The Not-a-schmuck report, #1

On the other hand, not everyone in the world is a schmuck.

Dean Kamen is not a schmuck. If the man who gave us the insulin pump and the Segway (commercially a flop but technologically brilliant) wants to turn his brilliant mind to the problem of delivering power and clean water to the underdeveloped populations of the world — well, then, I just gotta take off my hat to him.

And Mark Shuttleworth is also not a schmuck either, primarily because of his work with Ubuntu and Canonical. Another millionaire who wants to bring cheap, available technology to the underdeveloped nations of the world (this time by spreading the Linux operating system everywhere — free is a hell of a lot cheaper than anything Microsoft would be willing to spread to the poor of the world).

Oh, and then there’s Nicholas Negroponte of the One Laptop Per Child program. Not a millionaire, but still a guy who wants to bring cheap, accessible technology to parts of the world which don’t have access now. I like the way he once essentially said “F— you” to both Bill Gates and Steve Jobs because both of them wanted prohibitively expensive licensing costs for the MS Windows and Apple operating systems to be part of the program. And hats off to Red Hat Linux for participating in this program for dirt cheap, if not for free.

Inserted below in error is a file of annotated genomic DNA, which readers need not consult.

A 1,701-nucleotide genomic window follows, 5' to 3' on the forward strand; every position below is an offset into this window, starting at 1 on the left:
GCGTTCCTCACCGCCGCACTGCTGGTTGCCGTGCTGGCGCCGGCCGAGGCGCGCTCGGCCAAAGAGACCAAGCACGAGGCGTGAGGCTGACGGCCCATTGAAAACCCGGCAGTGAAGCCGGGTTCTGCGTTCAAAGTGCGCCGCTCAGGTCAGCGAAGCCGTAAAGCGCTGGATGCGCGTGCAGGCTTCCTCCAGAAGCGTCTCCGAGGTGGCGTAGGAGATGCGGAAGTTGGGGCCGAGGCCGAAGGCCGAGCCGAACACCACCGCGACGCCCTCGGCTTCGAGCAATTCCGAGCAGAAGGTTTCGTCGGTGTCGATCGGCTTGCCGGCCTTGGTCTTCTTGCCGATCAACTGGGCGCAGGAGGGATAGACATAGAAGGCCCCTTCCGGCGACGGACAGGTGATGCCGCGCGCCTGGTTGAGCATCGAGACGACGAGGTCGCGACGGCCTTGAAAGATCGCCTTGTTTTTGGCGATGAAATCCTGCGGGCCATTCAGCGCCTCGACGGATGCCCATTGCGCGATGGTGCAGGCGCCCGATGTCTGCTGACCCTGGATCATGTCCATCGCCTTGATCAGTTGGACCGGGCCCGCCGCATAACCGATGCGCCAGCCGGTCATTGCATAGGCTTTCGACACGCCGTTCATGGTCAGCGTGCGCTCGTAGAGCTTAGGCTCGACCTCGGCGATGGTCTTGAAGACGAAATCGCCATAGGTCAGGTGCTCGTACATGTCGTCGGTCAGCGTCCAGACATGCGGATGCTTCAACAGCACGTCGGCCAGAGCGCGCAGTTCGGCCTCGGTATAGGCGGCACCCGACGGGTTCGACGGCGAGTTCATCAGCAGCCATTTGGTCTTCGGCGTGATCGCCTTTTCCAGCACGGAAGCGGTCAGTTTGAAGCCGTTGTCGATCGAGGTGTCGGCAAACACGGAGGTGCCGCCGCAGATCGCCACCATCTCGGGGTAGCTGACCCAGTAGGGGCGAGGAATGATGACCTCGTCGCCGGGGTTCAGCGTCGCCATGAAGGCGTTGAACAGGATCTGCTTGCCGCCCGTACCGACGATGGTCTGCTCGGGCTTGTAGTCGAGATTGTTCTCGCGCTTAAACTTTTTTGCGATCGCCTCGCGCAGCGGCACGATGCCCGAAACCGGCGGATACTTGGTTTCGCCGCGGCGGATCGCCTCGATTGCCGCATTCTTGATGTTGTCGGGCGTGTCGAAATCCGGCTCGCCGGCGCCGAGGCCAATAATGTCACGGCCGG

These are the kinds of projects I’ve always wanted to get involved in (as well as something like Satellife). It may be a little late for me to get involved, but I’m glad they’re out there.

The reason I hate the news media is that they tend to overlook stories like these, and instead focus on the fray and fracas initiated by the maniacs and robber barons who generally run the country. What these guys are doing is a hell of a lot more important, in my opinion, than who Dick Cheney shot or the latest hare-brained scheme from George W. Bush.

Hm. Maybe I ought to start a regular “Not-A-Schmuck Report”. There are plenty of guys out there doing things like this. Sadly, we hardly ever get to hear about them.

On a related note, I’ve found that the WorldChanging website is worth bookmarking (or adding to your BlogLines feed, if you have one of those).